Study: Alterations in the Nasopharyngeal Microbiome Associated with SARS-CoV-2 Infection Status and Disease Severity. Image Credit: Christoph Burgstedt / Shutterstock

Nasopharyngeal microbiota influences SARS-CoV-2 infection status and severity

In a recent study published on medRxiv*preprint server, Canadian researchers studied how infection with severe acute respiratory syndrome coronavirus 2 (SARS-CoV-2) alters the composition of the microbiota of the host’s nasopharyngeal region.

Study: Alterations in the nasopharyngeal microbiome associated with SARS-CoV-2 infection status and disease severity. Image Credit: Christoph Burgstedt/Shutterstock


The risk and clinical outcomes of SARS-CoV-2 infection vary widely from person to person. However, the mechanisms underlying these differences in the progression and pathogenesis of coronavirus disease 2019 (COVID-19) remain unclear. Studies have shown that the mucosal microbiome influences the expression of the host toll-like receptor (TLR), which is involved in virus detection. Studies have also shown the prevalence of bacterial co-infections in COVID-19 patients at 6.9%.

Similarly, elevated nasal cytokines have been implicated in adverse clinical outcomes in influenza patients. Therefore, exploring compositional changes in the upper respiratory tract microbiota after SARS-CoV-2 infection could help assess its impact on infection severity.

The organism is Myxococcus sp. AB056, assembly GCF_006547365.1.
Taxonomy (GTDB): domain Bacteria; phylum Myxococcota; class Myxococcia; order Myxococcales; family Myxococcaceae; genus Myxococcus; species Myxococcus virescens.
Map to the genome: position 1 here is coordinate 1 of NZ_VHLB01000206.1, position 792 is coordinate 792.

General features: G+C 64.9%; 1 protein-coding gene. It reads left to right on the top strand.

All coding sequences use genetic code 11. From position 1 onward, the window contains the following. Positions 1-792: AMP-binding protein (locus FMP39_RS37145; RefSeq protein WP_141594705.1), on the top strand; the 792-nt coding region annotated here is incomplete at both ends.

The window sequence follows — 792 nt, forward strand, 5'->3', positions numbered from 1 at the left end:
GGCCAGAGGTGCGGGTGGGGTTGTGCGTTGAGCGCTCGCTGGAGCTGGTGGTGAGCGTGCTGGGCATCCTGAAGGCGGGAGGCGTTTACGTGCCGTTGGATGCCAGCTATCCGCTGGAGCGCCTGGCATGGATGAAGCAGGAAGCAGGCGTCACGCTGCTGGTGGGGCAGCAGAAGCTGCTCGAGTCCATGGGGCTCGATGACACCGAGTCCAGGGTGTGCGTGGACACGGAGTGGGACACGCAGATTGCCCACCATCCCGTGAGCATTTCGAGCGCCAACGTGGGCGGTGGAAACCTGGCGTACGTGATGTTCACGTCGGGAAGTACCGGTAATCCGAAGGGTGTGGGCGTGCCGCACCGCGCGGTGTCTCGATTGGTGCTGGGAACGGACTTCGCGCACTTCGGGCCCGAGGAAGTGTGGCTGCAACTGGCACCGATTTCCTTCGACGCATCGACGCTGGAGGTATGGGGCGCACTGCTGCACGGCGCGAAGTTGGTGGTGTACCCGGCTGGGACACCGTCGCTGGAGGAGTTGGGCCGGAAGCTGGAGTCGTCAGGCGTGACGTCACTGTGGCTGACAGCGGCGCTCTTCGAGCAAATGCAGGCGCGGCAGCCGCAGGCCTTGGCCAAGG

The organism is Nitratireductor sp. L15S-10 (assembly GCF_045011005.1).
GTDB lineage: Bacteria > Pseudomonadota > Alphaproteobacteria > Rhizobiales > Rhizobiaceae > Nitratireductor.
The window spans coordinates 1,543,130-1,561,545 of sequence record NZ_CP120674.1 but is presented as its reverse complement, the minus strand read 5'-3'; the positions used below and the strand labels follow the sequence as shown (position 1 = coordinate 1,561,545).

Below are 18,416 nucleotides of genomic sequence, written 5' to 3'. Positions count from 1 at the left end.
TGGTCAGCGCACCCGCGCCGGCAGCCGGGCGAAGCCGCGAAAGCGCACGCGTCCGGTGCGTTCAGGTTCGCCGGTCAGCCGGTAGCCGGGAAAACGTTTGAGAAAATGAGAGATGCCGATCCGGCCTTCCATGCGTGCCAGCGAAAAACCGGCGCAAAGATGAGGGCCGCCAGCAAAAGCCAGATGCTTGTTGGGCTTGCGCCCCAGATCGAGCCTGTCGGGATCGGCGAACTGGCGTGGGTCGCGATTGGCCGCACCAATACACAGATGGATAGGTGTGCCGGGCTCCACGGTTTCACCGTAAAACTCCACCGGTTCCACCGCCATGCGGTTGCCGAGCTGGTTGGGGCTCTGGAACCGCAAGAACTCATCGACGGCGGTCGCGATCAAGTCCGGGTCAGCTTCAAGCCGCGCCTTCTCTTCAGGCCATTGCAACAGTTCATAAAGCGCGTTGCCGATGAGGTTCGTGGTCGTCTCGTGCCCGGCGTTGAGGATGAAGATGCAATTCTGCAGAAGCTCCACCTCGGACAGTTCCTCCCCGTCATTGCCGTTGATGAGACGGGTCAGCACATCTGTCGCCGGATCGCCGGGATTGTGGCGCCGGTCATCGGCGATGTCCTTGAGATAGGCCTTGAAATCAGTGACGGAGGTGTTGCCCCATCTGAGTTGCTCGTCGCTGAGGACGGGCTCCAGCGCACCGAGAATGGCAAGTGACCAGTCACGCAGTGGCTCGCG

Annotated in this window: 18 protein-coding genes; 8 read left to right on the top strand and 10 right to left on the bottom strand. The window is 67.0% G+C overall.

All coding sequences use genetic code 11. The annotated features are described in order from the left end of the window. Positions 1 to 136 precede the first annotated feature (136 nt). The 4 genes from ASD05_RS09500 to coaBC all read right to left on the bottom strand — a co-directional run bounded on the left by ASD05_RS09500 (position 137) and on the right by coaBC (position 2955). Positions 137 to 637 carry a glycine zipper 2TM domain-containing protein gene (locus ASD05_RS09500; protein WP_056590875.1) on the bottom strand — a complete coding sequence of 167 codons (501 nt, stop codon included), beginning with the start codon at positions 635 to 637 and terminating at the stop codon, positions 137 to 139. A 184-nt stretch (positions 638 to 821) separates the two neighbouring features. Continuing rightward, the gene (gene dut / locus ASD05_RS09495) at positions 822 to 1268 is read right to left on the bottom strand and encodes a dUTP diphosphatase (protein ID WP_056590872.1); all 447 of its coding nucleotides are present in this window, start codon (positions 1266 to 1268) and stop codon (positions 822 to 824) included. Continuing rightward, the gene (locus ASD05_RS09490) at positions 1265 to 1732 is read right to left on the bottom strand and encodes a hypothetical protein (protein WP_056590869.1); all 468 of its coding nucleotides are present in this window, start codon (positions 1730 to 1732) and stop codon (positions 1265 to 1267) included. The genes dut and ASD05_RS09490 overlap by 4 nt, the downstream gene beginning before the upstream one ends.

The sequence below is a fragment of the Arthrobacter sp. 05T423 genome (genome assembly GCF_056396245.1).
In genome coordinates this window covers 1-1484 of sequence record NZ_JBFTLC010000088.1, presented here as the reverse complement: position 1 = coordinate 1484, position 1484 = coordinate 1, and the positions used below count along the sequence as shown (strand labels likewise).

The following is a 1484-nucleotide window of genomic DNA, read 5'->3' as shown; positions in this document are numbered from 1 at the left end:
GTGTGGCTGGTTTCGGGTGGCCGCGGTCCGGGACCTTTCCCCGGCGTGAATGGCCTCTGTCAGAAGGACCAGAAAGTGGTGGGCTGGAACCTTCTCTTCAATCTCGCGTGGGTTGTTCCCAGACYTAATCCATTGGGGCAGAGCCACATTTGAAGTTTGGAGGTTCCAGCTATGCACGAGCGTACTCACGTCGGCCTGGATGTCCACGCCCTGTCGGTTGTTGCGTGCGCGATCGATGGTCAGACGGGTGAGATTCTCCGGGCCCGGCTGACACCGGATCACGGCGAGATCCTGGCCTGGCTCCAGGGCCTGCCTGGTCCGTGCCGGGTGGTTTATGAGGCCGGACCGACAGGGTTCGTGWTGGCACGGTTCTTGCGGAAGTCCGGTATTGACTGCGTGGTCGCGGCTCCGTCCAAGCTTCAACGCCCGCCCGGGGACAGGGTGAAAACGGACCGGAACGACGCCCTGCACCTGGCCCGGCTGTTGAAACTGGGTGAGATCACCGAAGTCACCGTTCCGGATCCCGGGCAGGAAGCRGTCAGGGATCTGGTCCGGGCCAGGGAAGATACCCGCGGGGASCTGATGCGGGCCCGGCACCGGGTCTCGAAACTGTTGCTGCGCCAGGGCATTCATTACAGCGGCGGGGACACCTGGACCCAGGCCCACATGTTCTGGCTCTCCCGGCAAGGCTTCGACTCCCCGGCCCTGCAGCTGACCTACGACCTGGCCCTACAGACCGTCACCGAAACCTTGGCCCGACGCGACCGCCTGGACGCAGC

About the study

In the present study, researchers performed 16S Nanopore ribosomal ribonucleic acid (rRNA) sequencing on 194 nasopharyngeal swab specimens collected between March 2020 and January 2022 from the general population in British Columbia, Canada. They formed four study groups consisting of hospitalized COVID-19 patients (HOSPOS), community-dwelling COVID-19 patients (COMPOS), hospitalized patients not infected with SARS-CoV-2 (HOSNEG), and uninfected inhabitants of the community (COMNEG).

Side-by-side boxplots of relative abundance at the species level among our four study groups.

Side-by-side boxplots of relative abundance at the species level among our four study groups.

Additionally, the team performed sequence data analysis using the BugSeq 16S analysis pipeline. They performed routine diagnostic tests and a laboratory-developed real-time reverse transcription-polymerase chain reaction (RT-PCR) test (LDT) on the study samples to detect the envelope (E) of the SARS-CoV-2 and RNA-dependent RNA polymerase (RdRp) gene targets. They also used an in-house developed PCR-based test to screen for SARS-CoV-2 (COV), Alpha, Beta, Gamma, Delta and Omicron variants of concern in the study samples. Finally, they used ALDEx2 to examine the differential abundance of microbial taxa across the four study groups.

Study results